the subsections of Rule 23(b).”). “By specifying certification for settlement purposes only, . . .
the court preserves the defendant’s ability to contest certification should the settlement fall
apart.” Gen. Motors Corp., 55 F.3d at 786.
affecting only individual members, and that a class action is superior to other available methods
for fairly and efficiently adjudicating the controversy.” Fed R. Civ. P. 23(b)(3).
Standard for Conditional Certification of Collective Action
A collective action under the FLSA “may be maintained . . . by any one or more
employees for and in behalf of themselves and other employees similarly situated.” 29 U.S.C.
§ 216(b). If employees choose to bring a FLSA collective action in federal court, members of the
collective may only join the litigation if they “opt in” by affirmatively indicating their consent to
be part of the collective. “No employee shall be a party plaintiff to any such action unless he
gives consent in writing to become such a party and such consent is filed in the court in which
such action is brought. Id.
To certify a plaintiff’s case as a collective action under FLSA, “a plaintiff must produce
some evidence, ‘beyond pure speculation,’ of a factual nexus between the manner in which the
employer’s alleged policy affected her and the manner in which it affected other employees.”
Symczyk v. Genesis HealthCare Corp., 656 F.3d 189, 193 (3d Cir. 2011), rev’d on other
grounds, Genesis HealthCare Corp. v. Symczyk, 133 S. Ct. 1523 (2013). Our Court of Appeals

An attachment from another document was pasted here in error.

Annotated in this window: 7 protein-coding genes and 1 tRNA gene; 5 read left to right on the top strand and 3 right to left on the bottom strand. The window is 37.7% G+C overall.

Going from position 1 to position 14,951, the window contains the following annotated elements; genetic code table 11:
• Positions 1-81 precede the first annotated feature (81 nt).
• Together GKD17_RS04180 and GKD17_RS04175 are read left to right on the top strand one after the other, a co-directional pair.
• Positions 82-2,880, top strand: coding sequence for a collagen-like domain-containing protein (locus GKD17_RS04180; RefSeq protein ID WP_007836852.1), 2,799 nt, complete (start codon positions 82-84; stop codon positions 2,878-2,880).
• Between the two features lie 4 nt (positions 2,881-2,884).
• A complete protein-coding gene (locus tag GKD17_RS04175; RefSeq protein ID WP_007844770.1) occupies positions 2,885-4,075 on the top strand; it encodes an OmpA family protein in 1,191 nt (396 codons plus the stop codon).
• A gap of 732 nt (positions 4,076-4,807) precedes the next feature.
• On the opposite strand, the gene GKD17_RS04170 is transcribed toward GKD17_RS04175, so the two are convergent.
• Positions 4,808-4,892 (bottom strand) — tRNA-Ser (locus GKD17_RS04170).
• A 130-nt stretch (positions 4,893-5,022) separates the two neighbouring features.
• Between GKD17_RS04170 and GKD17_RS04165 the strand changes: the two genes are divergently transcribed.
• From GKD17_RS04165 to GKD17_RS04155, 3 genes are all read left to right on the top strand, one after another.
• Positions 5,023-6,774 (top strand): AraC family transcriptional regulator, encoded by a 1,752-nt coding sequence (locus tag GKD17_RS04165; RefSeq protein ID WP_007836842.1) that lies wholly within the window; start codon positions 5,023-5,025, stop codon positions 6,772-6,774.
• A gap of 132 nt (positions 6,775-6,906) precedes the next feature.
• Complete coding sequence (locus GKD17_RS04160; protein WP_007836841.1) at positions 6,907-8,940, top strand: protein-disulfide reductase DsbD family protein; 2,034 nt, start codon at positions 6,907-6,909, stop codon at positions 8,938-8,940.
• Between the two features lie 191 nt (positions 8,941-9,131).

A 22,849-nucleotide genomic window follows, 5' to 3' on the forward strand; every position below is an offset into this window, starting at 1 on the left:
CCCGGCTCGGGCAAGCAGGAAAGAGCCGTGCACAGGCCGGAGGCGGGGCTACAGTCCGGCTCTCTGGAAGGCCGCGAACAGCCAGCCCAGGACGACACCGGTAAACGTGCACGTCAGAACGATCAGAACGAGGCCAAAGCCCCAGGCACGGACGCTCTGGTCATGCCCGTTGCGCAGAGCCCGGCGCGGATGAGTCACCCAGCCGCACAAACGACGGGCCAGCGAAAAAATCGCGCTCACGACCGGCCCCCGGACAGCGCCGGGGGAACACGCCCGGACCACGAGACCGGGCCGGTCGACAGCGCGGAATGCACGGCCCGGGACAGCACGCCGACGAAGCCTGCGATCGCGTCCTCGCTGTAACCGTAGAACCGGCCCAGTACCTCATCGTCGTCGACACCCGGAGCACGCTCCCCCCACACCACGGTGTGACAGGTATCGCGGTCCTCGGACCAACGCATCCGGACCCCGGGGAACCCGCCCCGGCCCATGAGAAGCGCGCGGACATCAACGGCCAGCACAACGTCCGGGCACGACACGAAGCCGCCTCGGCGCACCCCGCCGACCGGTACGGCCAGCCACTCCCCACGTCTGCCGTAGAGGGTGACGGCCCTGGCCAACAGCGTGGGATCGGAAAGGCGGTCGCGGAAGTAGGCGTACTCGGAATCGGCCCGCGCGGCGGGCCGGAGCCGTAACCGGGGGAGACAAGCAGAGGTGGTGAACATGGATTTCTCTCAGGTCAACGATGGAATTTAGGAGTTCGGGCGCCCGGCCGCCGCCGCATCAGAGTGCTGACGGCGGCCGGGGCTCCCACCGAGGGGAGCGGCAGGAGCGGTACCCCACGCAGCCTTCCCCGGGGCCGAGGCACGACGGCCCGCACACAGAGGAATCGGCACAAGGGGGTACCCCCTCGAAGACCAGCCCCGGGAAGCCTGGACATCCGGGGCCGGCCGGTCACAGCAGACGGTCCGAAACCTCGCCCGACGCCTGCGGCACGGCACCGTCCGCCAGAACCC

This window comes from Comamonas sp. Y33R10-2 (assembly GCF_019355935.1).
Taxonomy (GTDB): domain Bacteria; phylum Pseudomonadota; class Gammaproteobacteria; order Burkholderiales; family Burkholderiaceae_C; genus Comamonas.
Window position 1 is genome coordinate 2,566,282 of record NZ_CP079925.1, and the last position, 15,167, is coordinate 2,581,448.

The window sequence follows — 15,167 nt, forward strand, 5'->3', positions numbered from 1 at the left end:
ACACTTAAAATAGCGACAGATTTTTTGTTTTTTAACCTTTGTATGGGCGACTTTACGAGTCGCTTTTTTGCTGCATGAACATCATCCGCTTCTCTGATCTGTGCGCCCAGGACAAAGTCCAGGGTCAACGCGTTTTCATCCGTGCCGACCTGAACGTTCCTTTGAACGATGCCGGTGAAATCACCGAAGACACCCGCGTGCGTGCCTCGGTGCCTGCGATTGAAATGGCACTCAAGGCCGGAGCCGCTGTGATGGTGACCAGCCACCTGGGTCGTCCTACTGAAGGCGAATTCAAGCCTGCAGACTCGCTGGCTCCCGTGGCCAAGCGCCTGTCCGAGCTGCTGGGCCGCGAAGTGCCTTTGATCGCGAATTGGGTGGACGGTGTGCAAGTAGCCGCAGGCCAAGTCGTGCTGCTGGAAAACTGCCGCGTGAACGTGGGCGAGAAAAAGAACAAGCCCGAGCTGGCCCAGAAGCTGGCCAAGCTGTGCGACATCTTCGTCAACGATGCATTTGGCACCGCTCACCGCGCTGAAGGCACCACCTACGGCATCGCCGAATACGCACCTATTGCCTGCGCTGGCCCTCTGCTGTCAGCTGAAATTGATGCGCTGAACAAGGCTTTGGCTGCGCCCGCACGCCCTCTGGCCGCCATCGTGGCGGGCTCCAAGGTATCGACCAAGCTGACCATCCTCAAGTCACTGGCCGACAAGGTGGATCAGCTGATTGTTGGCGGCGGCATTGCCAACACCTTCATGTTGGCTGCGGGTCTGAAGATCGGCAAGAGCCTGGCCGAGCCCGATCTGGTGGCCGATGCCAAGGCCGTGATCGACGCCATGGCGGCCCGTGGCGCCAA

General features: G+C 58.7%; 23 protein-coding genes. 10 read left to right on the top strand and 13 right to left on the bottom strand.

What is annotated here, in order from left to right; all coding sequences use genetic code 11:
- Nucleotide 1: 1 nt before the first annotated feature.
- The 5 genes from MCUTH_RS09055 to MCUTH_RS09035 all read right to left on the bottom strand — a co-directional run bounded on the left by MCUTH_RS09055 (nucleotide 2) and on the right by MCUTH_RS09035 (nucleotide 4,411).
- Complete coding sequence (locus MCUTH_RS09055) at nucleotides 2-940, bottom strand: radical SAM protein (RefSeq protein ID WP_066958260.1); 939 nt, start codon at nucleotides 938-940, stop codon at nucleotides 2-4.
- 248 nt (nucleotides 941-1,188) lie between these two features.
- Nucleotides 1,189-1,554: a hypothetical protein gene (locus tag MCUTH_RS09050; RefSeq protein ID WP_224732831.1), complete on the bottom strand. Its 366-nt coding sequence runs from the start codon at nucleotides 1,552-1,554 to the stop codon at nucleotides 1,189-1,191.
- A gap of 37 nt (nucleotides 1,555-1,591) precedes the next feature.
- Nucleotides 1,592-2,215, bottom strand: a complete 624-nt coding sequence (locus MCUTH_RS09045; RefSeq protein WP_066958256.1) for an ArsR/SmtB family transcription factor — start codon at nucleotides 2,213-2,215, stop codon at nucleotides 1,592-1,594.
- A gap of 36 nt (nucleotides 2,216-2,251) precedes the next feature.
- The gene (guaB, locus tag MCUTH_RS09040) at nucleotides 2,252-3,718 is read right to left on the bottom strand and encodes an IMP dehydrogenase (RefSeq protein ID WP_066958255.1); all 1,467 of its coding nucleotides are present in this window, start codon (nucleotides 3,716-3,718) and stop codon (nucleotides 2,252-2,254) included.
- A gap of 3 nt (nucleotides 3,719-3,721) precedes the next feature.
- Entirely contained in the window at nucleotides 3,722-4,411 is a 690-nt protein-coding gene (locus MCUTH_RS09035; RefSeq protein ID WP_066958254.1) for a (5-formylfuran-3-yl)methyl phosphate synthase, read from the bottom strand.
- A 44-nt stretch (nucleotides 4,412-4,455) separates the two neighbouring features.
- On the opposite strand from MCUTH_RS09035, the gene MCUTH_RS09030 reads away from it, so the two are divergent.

has cited approvingly to the Second Circuit’s formulation of the steps in a FLSA case: the first
step consists of “determin[ing] whether ‘similarly situated’ plaintiffs do in fact exist,” and during
the second step, the court determines “whether the plaintiffs who have opted in are in fact
‘similarly situated’ to the named plaintiffs.” Zavala v. Wal Mart Stores Inc., 691 F.3d 527, 536 &
n.4 (3d Cir. 2012) (quoting Myers v. Hertz Co., 624 F.3d 537, 555 (2d Cir. 2010)). Thus, at the
conditional certification stage, the court conducts a preliminary inquiry into whether the
plaintiff’s proposed members were collectively “the victims of a single decision, policy, or plan
. . . .” Ruehl v. Viacom, Inc., 500 F.3d 375, 388 (3d Cir. 2007).
Here, the Court concludes, the circumstances demonstrate that the Settlement is fair to
the Class/Collective Members, that it should be preliminarily approved for settlement purposes,
and that the Class and the Collective should each be conditionally certified.
Preliminary Approval of Class Action Settlement
The Court finds that the proposed settlement has no obvious deficiencies. No
Class/Collective Members have objected to the settlement, and the settlement is the product of
extensive negotiations that occurred over several weeks and reportedly at arm’s length. See Pl.’s
Mot. at 4. It also appears that there was sufficient discovery to allow counsel to assess the merits
and risks of the case before agreeing to settle. As Plaintiff’s Motion explains:
Based upon the volume of information supplied by the Defendants, and the Plaintiffs’
evaluation of the information supplied to date, this $225,000 settlement pool represents
over 90% of the best case scenario total for FLSA/wage claims (i.e. three years of
hours—26,353 hours—multiplied by $4.42 per hour multiplied by 2 for liquidated
damages) and credit card tip discount claims (approximately $11,000).” (Pl.’s Mot. at
26). Plaintiffs’ counsel carefully evaluated the merits of the case and decided that it is a
worthwhile settlement, especially since the Hikaru Manayunk restaurant has closed and
there are concerns about a potential bankruptcy.